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From: "Jim Dent" jim DOT dent AT itochu DOT com
Date: Mon, 18 Jun 2001 04:49:22 -0400
Subject: More on Anniston, AL
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More from the Anniston (AL) Star...
Renovation is a key to keeping Amtrak in Anniston
by Daira Jarrell
PHOTO: Stephen Gross/The Anniston Star: Anniston officials are negotiating
with Norfolk Southern to purchase the Anniston train station.
If restorations are not made soon to Anniston's decaying train depot, city
officials fear the all-aboard call for Amtrak will ring out in Oxford
instead of Anniston.
During a City Council work session Tuesday, Mayor Gene Stedham asked Scott
Barksdale, the executive director of the Spirit of Anniston, if there is
"any truth to the rumor" that Amtrak may be lured to Oxford. Yes, mayor, the
rumor is true, Barksdale replied.
For three years, Anniston has been waiting to restore the station on 4th
Street, Barksdale said. The city has more than $200,000 in grant money
poised to make it happen.
All Amtrak wants, Barksdale said, is a station where the paint isn't
chipping off the walls, the ceiling doesn't leak and the passengers actually
can purchase tickets for their journeys.
But Anniston cannot begin to refurbish the station. For years, Norfolk
Southern, the freight line that owns the depot, has haggled with city
officials over a selling price. Until Anniston gains control of the lease,
it cannot begin to bring life back to the aging structure, Barksdale said.
"In order for us to access the grant or for us to move forward we have to
have control of the station," Barksdale said.
Barksdale said Norfolk Southern initially asked $130,000 for the station.
The city refused to pay the amount because it was deemed an unfair market
value. Now, three years later, the city has agreed to pay $50,000 - a price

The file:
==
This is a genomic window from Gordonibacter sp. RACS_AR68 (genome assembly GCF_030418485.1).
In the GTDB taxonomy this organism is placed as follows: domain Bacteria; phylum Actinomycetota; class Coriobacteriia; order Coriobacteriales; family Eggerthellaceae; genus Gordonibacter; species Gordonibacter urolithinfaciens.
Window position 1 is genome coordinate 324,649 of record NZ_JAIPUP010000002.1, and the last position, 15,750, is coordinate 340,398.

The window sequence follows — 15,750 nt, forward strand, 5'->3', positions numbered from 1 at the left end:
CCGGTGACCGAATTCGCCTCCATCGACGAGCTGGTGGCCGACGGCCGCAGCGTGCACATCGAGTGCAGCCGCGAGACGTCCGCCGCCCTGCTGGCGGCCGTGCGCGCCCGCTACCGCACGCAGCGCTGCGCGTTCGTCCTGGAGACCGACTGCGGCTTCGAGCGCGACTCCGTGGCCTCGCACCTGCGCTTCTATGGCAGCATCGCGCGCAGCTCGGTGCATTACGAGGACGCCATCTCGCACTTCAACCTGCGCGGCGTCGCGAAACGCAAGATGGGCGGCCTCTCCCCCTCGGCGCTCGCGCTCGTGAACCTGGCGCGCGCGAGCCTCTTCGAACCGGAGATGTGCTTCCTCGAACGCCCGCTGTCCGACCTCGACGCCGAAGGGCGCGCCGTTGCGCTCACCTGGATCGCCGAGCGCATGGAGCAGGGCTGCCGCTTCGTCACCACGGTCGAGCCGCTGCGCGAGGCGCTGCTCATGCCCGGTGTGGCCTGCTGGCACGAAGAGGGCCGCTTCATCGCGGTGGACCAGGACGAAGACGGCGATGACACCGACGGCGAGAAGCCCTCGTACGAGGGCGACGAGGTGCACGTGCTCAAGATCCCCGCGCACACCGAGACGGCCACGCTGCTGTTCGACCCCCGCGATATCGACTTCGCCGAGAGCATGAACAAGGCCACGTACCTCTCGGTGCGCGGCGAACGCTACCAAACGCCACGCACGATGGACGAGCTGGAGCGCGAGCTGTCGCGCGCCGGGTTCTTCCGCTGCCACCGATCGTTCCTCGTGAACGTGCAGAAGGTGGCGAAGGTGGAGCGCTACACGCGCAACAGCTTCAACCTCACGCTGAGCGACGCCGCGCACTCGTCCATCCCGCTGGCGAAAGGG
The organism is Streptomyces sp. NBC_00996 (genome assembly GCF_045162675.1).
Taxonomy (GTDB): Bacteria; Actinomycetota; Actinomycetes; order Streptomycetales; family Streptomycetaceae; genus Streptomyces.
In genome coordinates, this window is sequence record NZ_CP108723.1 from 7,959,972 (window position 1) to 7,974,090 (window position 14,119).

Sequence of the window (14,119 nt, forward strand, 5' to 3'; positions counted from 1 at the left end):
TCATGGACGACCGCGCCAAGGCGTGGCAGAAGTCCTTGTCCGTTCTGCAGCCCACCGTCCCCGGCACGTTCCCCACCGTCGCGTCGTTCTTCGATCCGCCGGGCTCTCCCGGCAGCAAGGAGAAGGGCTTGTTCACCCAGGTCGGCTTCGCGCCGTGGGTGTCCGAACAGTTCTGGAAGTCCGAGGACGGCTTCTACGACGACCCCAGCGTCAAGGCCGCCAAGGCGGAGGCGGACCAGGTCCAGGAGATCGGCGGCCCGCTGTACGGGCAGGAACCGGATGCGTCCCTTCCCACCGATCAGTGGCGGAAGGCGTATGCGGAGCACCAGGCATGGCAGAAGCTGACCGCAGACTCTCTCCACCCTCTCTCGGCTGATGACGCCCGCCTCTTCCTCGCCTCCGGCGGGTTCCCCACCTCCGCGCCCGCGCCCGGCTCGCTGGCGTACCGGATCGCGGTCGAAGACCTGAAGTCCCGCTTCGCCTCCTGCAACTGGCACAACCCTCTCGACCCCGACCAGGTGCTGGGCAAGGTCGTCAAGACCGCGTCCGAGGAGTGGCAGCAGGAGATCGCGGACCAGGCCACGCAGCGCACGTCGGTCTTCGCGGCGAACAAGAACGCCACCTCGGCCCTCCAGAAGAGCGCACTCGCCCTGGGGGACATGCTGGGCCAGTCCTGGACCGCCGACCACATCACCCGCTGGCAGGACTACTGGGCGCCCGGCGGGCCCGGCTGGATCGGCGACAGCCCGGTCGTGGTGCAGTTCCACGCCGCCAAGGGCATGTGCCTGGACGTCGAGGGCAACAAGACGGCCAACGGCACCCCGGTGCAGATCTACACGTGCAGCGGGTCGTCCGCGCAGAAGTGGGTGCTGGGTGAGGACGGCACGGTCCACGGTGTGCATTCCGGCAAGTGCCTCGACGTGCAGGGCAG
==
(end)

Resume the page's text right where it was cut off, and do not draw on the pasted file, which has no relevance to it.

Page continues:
Barksdale says he feels comfortable the company will accept within the next
Norfolk Southern representative Bob Auman would only say: "We have received
an offer and it's under review."
Oxford Mayor Leon Smith denied having spoken to anyone about the potential
for Amtrak relocating to his city. Smith did not rule out the possibility
that Oxford might consider it in the future.
"I swear, this is the first I've heard of it," Smith said. "Maybe some
people are just saying that because me and Gene Stedham don't get along all
Stedham did not return phone calls concerning the situation. A
representative for Amtrak also could not be reached.
The importance of having an Amtrak stop cannot be underestimated, Barksdale
said. Anniston's location between Birmingham and Atlanta makes the city a
prime location for stopping passengers to consider locating businesses and
spending money in the city.
"When you start looking down the road and you have this opportunity, the
last thing you want to be like is the people in the 60s who said, 'we don't
want the Interstate,'" Barksdale said.
With Honda coming to Lincoln, the potential for passengers using Anniston as
an embarkation and destination point grows, he added.
Barksdale said even if Smith wants the station, he is confident Anniston
will not lose its Amtrak stop.
"As long as we're back in the hunt regarding acquisition of the station and
the renovation of it, then we're fine," he said.